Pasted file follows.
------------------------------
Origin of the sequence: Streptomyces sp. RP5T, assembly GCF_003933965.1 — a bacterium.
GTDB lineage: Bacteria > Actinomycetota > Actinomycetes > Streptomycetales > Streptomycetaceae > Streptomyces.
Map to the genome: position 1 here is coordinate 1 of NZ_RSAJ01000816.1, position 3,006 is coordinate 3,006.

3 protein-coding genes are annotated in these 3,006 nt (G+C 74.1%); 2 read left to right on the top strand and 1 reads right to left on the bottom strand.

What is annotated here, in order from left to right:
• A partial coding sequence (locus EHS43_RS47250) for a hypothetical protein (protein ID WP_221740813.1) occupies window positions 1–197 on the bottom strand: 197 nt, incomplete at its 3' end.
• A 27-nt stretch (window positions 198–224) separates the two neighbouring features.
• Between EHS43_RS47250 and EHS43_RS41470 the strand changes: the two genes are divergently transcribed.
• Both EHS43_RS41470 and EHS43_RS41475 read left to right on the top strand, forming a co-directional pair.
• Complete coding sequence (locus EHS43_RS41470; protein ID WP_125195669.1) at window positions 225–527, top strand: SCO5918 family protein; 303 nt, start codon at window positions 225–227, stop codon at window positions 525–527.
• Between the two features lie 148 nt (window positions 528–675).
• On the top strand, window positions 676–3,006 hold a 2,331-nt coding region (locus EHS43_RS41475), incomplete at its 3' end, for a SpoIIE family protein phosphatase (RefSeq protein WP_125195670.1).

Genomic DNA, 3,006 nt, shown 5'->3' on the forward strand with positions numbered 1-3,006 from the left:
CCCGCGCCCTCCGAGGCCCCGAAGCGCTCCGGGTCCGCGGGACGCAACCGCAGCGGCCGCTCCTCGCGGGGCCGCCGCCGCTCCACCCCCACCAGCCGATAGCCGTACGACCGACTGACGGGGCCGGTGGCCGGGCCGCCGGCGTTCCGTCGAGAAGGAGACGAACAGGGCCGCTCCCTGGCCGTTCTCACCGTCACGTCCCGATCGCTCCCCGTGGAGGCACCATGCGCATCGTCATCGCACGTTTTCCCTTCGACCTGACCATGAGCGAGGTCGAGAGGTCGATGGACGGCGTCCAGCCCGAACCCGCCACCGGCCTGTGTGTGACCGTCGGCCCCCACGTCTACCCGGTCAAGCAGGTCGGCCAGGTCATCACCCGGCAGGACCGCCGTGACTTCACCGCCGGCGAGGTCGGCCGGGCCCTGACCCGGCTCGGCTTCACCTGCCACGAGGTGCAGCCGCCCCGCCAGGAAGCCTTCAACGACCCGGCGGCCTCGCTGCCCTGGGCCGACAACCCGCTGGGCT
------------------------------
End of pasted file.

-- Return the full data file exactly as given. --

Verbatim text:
Origin of the sequence: Streptomyces sp. RP5T, assembly GCF_003933965.1 — a bacterium.
GTDB lineage: Bacteria > Actinomycetota > Actinomycetes > Streptomycetales > Streptomycetaceae > Streptomyces.
Map to the genome: position 1 here is coordinate 1 of NZ_RSAJ01000816.1, position 3,006 is coordinate 3,006.

3 protein-coding genes are annotated in these 3,006 nt (G+C 74.1%); 2 read left to right on the top strand and 1 reads right to left on the bottom strand.

What is annotated here, in order from left to right:
• A partial coding sequence (locus EHS43_RS47250) for a hypothetical protein (protein ID WP_221740813.1) occupies window positions 1–197 on the bottom strand: 197 nt, incomplete at its 3' end.
• A 27-nt stretch (window positions 198–224) separates the two neighbouring features.
• Between EHS43_RS47250 and EHS43_RS41470 the strand changes: the two genes are divergently transcribed.
• Both EHS43_RS41470 and EHS43_RS41475 read left to right on the top strand, forming a co-directional pair.
• Complete coding sequence (locus EHS43_RS41470; protein ID WP_125195669.1) at window positions 225–527, top strand: SCO5918 family protein; 303 nt, start codon at window positions 225–227, stop codon at window positions 525–527.
• Between the two features lie 148 nt (window positions 528–675).
• On the top strand, window positions 676–3,006 hold a 2,331-nt coding region (locus EHS43_RS41475), incomplete at its 3' end, for a SpoIIE family protein phosphatase (RefSeq protein WP_125195670.1).

Genomic DNA, 3,006 nt, shown 5'->3' on the forward strand with positions numbered 1-3,006 from the left:
CCCGCGCCCTCCGAGGCCCCGAAGCGCTCCGGGTCCGCGGGACGCAACCGCAGCGGCCGCTCCTCGCGGGGCCGCCGCCGCTCCACCCCCACCAGCCGATAGCCGTACGACCGACTGACGGGGCCGGTGGCCGGGCCGCCGGCGTTCCGTCGAGAAGGAGACGAACAGGGCCGCTCCCTGGCCGTTCTCACCGTCACGTCCCGATCGCTCCCCGTGGAGGCACCATGCGCATCGTCATCGCACGTTTTCCCTTCGACCTGACCATGAGCGAGGTCGAGAGGTCGATGGACGGCGTCCAGCCCGAACCCGCCACCGGCCTGTGTGTGACCGTCGGCCCCCACGTCTACCCGGTCAAGCAGGTCGGCCAGGTCATCACCCGGCAGGACCGCCGTGACTTCACCGCCGGCGAGGTCGGCCGGGCCCTGACCCGGCTCGGCTTCACCTGCCACGAGGTGCAGCCGCCCCGCCAGGAAGCCTTCAACGACCCGGCGGCCTCGCTGCCCTGGGCCGACAACCCGCTGGGCT